A behind-the-scenes look with three superusers.
Theresa DeMuro (Holding) and Wanda Cooley (Cath Labs)Tell us about your previous hemodynamic system and why you changed to the Xper Information Management system. Theresa (Holding): We originally had the Witt Series IV system, which was the previous model. It had been in place for about 4 years, but only in the cath lab. The EP lab installed the same model perhaps two years ago. The holding area was still documenting our patient care and vital signs on paper forms. The Xper Information Management system is the new upgrade to the Witt system. It is a hemodynamic, documentation, inventory and billing system. We decided to place it in all our labs to allow for a continuous flow of patient documentation. The patient’s chart is opened pre procedure in holding, continued information charted throughout the procedure in the labs, and completed post procedure in the holding area. We were also looking for a system that would allow us to run data reports and queries. We implemented the system and went live in early November 2009. Wanda (Cath Labs): At this time, we are only using the charting and hemodynamic monitoring. We plan on implementing the billing and inventory modules in 2010. Our inventory manager has already gone through the Philips training for the system. What changes have you seen in the cath lab since implementing the Xper Information Management system? Wanda (Cath Labs): Within the system itself, menus are mostly the same. Certain features are now located in different places. Another change is that all the medications are now listed under the generic name. This was to comply with a hospital-wide initiative. We had to re-label and re-alphabetize, there was a learning curve for some staff in terms of learning the generic names. An understanding of the system usage and needs for each area has also occurred. There has been a great partnership between the superusers to work as a team and assist with the build. Theresa (Holding): A change we have noticed between the areas with the continuous flow of patient documentation is each separate area (holding, cath, EP labs) can at any time look into the other menus, or charting sections to verify pertinent patient information. All areas share the vital signs capture page, and medication administration menu. There is a more collaborative care approach of the patient. The holding area transition from a paper system to digital documentation must have been a dramatic change. Theresa (Holding): It’s been a little bit of a challenge getting everyone on board, but now that we have been using the system for about a month, I think the nurses in the holding area have really come to like it. Everybody uses the same language and charting forms. The nurses have become familiar with the charting flow and are doing a great job with it. We are all enjoying the convenience of easy access to procedural information and timing of events and medications. We have been able to put all of our custom forms into the system, such as the medication reconciliation, our nursing history, patient and family education forms. Some of these are populated through menu charting with scrapers to alleviate duplicate charting. Everything is right at the bedside in one system. Do you anticipate any time savings with use of the Xper Information Management system? Theresa (Holding): Once we get through the learning curve, there will be a decrease in our prep time in the holding area. Some of our patients are brought in as prescreens up to one week prior to the procedure date. We do all of our labwork, history and documentation. Now, on the day of the procedure, it is a fast and easy process to bring up their information, verify the data, and continue with our pre procedure assessment and prep. The scraping aspect of the Xper Information Management system saves time by allowing you to chart a documentation item once, that we then direct through a “scraper” to populate an entry on a form or report to prevent duplicate documentation. An example would be allergies which must be charted in many parts of the patient record. Wanda (Cath Labs): I don’t think there has been an appreciable change in time for the cath labs thus far. The EP lab will see a time savings due to decreased handwritten forms requiring duplicate charting, as well as product stickers being placed. Once the information is entered into the patient’s chart in the Xper Information Management system, it can autopopulate many of these forms. Can you describe how you became a superuser? Wanda (Cath Labs): I was a superuser for the Series IV. At that time, during the process of creating the menus, they wanted someone familiar with our cath reports. Since I had experience with those, I was asked to help. It evolved into teaching the staff as well. When the Xper Information Management system came around, it was merely an extension of duties I already had. With the Series IV, I went for a one-week training in Melbourne, Florida, and for the Xper Information Management system, three of us went to a two-week training in Florida. The course itself was not that difficult. Philips was very good about explaining things. Theresa (Holding): I decided to volunteer for the project, because it was an extension of a project I had been working on for the outpatient holding area. I am the Green Belt on our Six Sigma Performance Improvement Committee. The current project is focused on our area becoming more efficient. We have seen an increase in patient volume to the area, requiring improved patient throughput. Paperless charting was a step that we thought could help. Streamlining our charting for the procedural patients for both cath and EP, as well as our clinic patients, should improve efficiency. How long did you plan before the system went live? Wanda (Cath Labs): We flew down to Florida for the two-week training in May 2009. When we returned, we started building the menus and creating custom forms. This process continued until the end of August. We were basically doing all of the background work. In October, we started training the staff, employing a step-by-step user guide that we, the superusers, developed for our Duke staff. We spent two weeks trying to familiarize everyone with the system so it would be less of a culture shock. When we did go live, we had 2-4 people here from Philips, as well as Theresa, Carolyn (she was the EP superuser at that time) and I, floating around trying to help people. Holding and cath both had systems going up over several days. We did not have everything go live the same day. EP went live with everything at once. Considering that they were only utilizing two rooms, it seemed to work well for them. Theresa (Holding): We had weekly conference meetings from the time we came back from Florida to the time we actually did the “go live.” A group of about 8 people would conference call to Philips in Florida every Thursday morning. The group was multidisciplinary and included everyone from the finance/business planner, superusers, Dr. Tcheng (our physician advisor), our lab administrators, clinical engineering, IT/DISCC support, performance improvement, and biomed department. The planning was a pretty extensive six- month period. Now that you are so immersed in the system capabilities, are there things you are looking forward to doing with the Xper Information Management system? Theresa (Holding): Yes. There are a great deal of data and reports we can now get from our daily charting. One thing we are looking at is time stamps in patient flow: how long does it takes us to go from point A to point B? If we can trend those types of things, we can see what improvements can be made. As part of our performance improvement and quality control it can definitely give us important information. We can trend patient service types, procedure types and time of cases, procedure and clinic volume, as well as many other things. Wanda (Cath Labs): We are working on a handoff form that will be utilized for a consistent, detailed report to holding and the inpatient units on all of our patients. We will be able to hand a form with all the necessary patient information to the receiving nurse for reference and signatures will be required by both reporting and receiving personnel. What are your thoughts about how the installation has gone? Wanda (Cath Labs): Generally, the installation has gone well. It will definitely get easier as people get used to the system. For holding, it was a totally new area for them. It is an adjustment going from paper to computer charting. Even in terms of the cath lab, the way that we admit patients that come from holding is different from the way we used to admit patients into the Witt system. As time goes on, people will get more and more used to how they are supposed to do things. It’s still a learning curve. Theresa (Holding): In the holding area, with the system being so new, I have been requesting input from the staff. They tell me what works and what doesn’t work. We have made changes since going live a month ago in order to make the system more user-friendly and complete for our needs. Do you make those changes to the system or does Philips? Theresa (Holding): As superusers, we can make changes to the forms and charting menus at any time. We continue to work on those. It will be a work in progress for some time. As we develop more uses for the system, including billing and inventory, and require more queries and reports, we will continue to update the system at Duke. Theresa Demuro can be contacted at firstname.lastname@example.org Wanda Cooley can be contacted at email@example.com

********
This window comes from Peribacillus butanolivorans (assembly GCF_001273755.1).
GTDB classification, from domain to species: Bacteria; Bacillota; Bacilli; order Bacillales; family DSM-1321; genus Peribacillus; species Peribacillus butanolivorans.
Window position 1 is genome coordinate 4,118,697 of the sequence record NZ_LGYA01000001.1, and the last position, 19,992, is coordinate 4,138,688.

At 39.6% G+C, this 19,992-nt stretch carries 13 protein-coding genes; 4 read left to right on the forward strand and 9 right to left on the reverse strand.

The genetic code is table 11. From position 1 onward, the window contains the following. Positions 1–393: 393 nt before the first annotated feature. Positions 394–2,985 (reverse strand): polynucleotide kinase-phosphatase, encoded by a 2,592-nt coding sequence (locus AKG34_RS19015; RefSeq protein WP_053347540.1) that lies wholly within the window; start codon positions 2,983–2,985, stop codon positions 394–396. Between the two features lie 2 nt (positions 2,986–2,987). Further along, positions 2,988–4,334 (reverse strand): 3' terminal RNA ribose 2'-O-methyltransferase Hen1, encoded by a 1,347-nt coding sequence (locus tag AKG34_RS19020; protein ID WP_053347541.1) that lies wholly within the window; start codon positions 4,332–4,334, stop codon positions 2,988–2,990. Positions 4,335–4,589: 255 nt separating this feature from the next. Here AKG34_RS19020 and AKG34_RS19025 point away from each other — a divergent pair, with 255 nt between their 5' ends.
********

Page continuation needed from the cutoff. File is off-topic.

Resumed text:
James E. Tcheng, MDWhat advantages do you see with use of the Xper Information Management system? The Xper Information Management system gives us the opportunity to integrate multiple sources of data. We have implemented the system across the continuum of care in our cath lab, including the outpatient and post-procedure holding area. Having access to data across this continuum helps us fulfill our clinical and administrative responsibilities in an efficient fashion, as this gives us access to structured data from all corners of our enterprise. So it isn’t just that we can do things more effectively, but we can actually reuse the data at a later time to evaluate or investigate questions that we might have about patients who come through the system. Are there particular questions you anticipate answering? Yes. Some fall into the rubric of systems and processes. How do you identify points of opportunity for reducing door-to-balloon time in ST-elevation myocardial infarction? How are we doing in terms of preloading patients prior to angioplasty with a thienopyridine? What are the things that we could do to turn over our labs more efficiently? These are examples of the administrative, quality- and process-related issues that we will be able to address. Another level of inquiry has to do with information about individual patients and predictors of outcome. For example, if you have a situation where a series of patients have a particular outcome, for example hematoma formation, bleeding at the access point or infection, we might want to try to correlate that with the laboratory in which the procedure was performed, the physician that performed the procedure, the type of procedure that was done, the technical staff assigned to the case, and/or the medications that were given. Outcomes-based measures are also part of our query system. For example, we can ask the system to tell us outcomes for all the patients who had a 2.5 mm stent implanted or who were calculated to have moderate to severe mitral stenosis. The capture of the data in a structured fashion allows us to ask all those questions in a way that facilitates coming up with answers for clinical, educational, and research purposes. Were you doing data capture on this level with the Series IV? No. There are components in the Xper Information Management system that allow us to ask questions about workflow and work processes from start to finish that we were not able to ask of the Series IV system. We decided to expand the scope of electronic data capture to include the entire cath lab operation and all invasive radiology lab procedures, rather than just the cardiac diagnostic and interventional labs per se. We have extended it to include the pre procedure and post procedure holding area. If we were to ask a question prior to the Xper Information Management system being put in place — for example, how long did an individual patient stay in the holding area before being taken to a procedure room, or what’s the average amount of time that patients are in the holding area before they get brought over to the cath lab for a procedure? — we could only do this on paper via a manual process. Trying to do it for our EP and peripheral vascular patients was nearly impossible because we didn’t have a way to do it in a systematic fashion. Now we’ve converted to an environment where everything is being collected electronically. We can access and query data in a much more straightforward fashion. The potential for error and the effort associated with trying to maintain data on a spreadsheet have been eliminated. How do you access the collected data? There are prebuilt queries that will facilitate a number of the administrative queries, and then there is access to the data itself. The previous Series IV system used a closed, proprietary database structure. Trying to extract information was not straightforward. It typically required an extensive effort to ask even simple questions. You then had to combine the information obtained from the Witt system with other data acquired via a spreadsheet review of individual pieces of paper. Now, all information is collected electronically. Not only is all the data in one place, but we have also been granted access to the data in the database itself. The Xper Information Management system is built on a standard SQL (Structured Query Language) database, so inquiries are much less arduous and problematic compared to the Series IV, where we had no real access to the database structure and we couldn’t run our own queries. Quality is a key part of why we converted from Series IV to the Xper Information Management system. Having access to the data is crucial to understanding our workflows and identifying opportunities to improve our care processes. One final comment — my colleagues, particularly Wanda Cooley and Terry DeMuro, have done a remarkable job. I’ve provided guidance, but they’ve done all the heavy lifting, so they deserve all the credit. It’s been, so far, a better than expected experience. Sometimes new systems are disastrous when you bring them online, but this has been a better than anticipated experience, again, largely because those who were responsible for bringing the system up did a fantastic job. Dr. Tcheng can be contacted at firstname.lastname@example.org